The prospect of long waits at germ-filled airports makes owning a business jet an attractive proposition right now for executives. At the same time, a sharp recession could drain the corporate treasury of funds to buy one.
The private-aviation industry is now stuck in this tug of war unleashed by the Covid-19 crisis.
The first word on what Wall Street is talking about.
Short term, the pandemic has been quite damaging. Earlier this month, Ohio-based NetJets—the world’s largest private-plane operator—more than halved the number of aircraft it plans to receive this year to 25 from around 60, and announced job cuts in the U.S. and Europe. This is in part a result of business-jet makers being forced to furlough employees, affecting production.
Private planes occupy an infamously cyclical niche within the aviation industry. During the global financial crisis, as corporations slashed budgets and sought to appear less opulent to the public, the number of business jets shipped world-wide fell from over 1,300 in 2008 to under 700 in 2011, according to the General Aviation Manufacturers Association. Demand didn’t edge up until 2018 and 2019, when new aircraft models sparked fresh interest.
Without face-to-face negotiations, transactions have now frozen. As Scott Connelly, chief executive of Cessna-owner
put it in a recent call with analysts, developing new customers is very difficult unless “folks can do demo rides.”
As lockdowns ease, though, this time could really be different—at least up to a point.
Back in 2008, roughly a fifth of business aircraft were up for sale. This time, owners are hanging on to them. The latest quarterly report by data provider Amstat shows only a small uptick in the share of business jets on the market in March and April, and only older, heavier models are affected. Younger planes are keeping their resale value.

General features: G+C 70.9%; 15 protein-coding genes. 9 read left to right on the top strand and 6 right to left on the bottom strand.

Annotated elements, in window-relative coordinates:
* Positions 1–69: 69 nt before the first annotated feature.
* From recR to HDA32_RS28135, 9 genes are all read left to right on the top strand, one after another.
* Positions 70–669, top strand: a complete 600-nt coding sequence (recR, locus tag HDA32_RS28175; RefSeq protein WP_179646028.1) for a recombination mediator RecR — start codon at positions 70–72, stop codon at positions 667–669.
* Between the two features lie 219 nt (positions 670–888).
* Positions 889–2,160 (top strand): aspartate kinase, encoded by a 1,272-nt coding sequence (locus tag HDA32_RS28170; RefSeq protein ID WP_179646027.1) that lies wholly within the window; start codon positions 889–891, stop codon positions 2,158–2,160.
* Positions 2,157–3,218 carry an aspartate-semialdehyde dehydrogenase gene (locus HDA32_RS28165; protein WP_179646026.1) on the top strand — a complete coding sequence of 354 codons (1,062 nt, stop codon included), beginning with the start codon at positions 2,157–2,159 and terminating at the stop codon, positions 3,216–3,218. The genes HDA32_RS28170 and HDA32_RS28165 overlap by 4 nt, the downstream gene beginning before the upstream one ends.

Brokers appear optimistic about a summer comeback. MySky, a spend-management platform for private-plane owners and operators, reports a jump in interest from corporations, especially among prospective first-time jet users looking for secondhand models. Executives are actively seeking ways to avoid cumbersome temperature checks at airports, not to mention protect their own health.
Investors are also somewhat more upbeat about business jets than they are about aviation more generally. The shares of Textron and Dassault—the subsector’s most representative stocks—are down about 40% this year. Those of airlines, commercial-jet makers and engine manufacturers have fallen close to 60% on average.
None of this heralds a new golden age for the makers of business aircraft. Many companies will inevitably be cash-strapped in the post-lockdown economy.
Also, any new demand that does emerge will probably come in the form of chartering planes or so-called fractional ownership—benefiting the likes of NetJets and Flexjet—rather than companies looking to buy their own jets.
Buyers may also gravitate toward cheaper, smaller planes rather than the traditionally popular long-range models where manufacturers make big margins, such as the Dassault Falcon 7X, the Gulfstream G650 or Bombardier’s state-of-the-art Global 7500. This is on top of a structural economic slowdown in China and other emerging markets, which was a challenge for these long-range aircraft well before Covid-19, and mounting environmental concerns.
Yet business jets may fly through a recession caused by a pandemic better than they did through one caused by a financial crisis. And if they do, it will say as much about the financial health of corporate America as the health concerns of its executives. This is a market all investors might benefit from watching.
Write to Jon Sindreu at email@example.com
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